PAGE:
Composed of wood with no discernible heartbeat, this gorgeous span is no less a part of our community for it. In the summer of 2011 the refurbishment process was finished after a 20 year community effort helping to find $7.5M to complete this mammoth task.
When you consider the era in which this bridge was designed and built and really consider the tools and materials that were available at the time, the scale and enormity of the project truly comes to life. No steel was used in it’s construction. No piles were driven. It is all finely crafted and engineered using wood construction.
Over the years it was in service, thousands upon thousands of tons of cargo were transported across this great span. It was the backbone of forging and creating the island as colonization was actively underway.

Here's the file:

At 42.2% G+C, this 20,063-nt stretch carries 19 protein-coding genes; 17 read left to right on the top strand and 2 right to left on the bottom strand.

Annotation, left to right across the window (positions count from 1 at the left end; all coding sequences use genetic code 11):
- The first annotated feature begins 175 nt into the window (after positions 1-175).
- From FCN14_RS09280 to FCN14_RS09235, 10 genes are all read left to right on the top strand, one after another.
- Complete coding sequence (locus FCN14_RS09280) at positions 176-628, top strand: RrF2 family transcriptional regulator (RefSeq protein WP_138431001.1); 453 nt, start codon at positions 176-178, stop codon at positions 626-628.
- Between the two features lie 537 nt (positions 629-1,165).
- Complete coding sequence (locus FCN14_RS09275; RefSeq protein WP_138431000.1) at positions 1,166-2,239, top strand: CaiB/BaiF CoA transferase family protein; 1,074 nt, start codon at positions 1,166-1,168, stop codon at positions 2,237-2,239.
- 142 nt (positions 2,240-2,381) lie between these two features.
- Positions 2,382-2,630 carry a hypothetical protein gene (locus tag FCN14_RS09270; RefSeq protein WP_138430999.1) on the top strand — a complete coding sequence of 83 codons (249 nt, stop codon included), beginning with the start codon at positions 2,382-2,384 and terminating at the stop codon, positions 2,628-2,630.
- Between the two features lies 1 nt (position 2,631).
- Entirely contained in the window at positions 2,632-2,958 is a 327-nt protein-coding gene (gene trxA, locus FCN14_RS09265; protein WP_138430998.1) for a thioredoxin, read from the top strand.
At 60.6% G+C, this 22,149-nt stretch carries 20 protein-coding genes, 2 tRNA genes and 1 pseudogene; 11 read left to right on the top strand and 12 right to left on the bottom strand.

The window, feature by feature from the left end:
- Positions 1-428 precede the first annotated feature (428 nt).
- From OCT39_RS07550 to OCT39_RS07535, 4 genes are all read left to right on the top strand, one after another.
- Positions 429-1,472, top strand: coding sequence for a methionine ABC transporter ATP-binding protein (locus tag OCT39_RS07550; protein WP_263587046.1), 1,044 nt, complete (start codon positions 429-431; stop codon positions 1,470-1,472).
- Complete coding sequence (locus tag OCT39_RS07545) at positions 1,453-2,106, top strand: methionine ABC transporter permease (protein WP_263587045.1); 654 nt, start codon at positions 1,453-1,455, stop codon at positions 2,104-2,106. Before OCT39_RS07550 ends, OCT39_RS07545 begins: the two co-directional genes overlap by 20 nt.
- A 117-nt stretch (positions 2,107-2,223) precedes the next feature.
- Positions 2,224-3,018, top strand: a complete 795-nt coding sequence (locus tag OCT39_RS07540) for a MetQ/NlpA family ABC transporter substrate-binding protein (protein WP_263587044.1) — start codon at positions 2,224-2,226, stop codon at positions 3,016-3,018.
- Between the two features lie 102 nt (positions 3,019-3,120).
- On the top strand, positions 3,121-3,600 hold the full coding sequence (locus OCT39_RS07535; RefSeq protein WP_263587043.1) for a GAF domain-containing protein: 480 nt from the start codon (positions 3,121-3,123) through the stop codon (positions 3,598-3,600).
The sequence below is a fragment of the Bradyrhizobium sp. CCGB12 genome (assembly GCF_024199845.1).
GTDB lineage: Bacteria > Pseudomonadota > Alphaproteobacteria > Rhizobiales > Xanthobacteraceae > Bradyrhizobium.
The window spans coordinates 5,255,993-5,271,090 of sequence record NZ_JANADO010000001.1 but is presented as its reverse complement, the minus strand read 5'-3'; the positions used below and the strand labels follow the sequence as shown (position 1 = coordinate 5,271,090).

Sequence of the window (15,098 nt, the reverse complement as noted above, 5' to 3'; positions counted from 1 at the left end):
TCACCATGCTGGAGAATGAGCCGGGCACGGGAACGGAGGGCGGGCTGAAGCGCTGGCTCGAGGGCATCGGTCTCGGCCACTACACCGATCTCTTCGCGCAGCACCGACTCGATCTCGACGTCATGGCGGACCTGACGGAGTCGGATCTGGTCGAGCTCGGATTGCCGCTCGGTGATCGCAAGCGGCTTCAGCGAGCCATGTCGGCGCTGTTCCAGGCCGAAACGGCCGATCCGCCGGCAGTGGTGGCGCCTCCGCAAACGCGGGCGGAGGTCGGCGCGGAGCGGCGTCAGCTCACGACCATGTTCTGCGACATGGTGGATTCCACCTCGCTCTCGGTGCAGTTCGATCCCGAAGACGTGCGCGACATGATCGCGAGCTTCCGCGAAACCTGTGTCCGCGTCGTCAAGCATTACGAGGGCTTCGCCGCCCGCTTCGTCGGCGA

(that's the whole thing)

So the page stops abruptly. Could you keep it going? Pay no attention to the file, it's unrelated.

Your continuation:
More than once during that time, we almost lost this bridge. Fires were started by vandals that almost spelled the demise of the bridge, and wear and tear and general neglect were also factors. Years were spent by community activists garnering public support and helping in fund raising activities, and in the summer of 2011 all the hard work came to fruition as the bridge was reopened after an incredible restoration process.
Today it stands as a testament to the power of community, the love of our heritage, and as a world wonder for people from all corners of the world to come and enjoy.
All photos are © Scott Johnson – All Rights Reserved
First posted at Toad Hollow Photography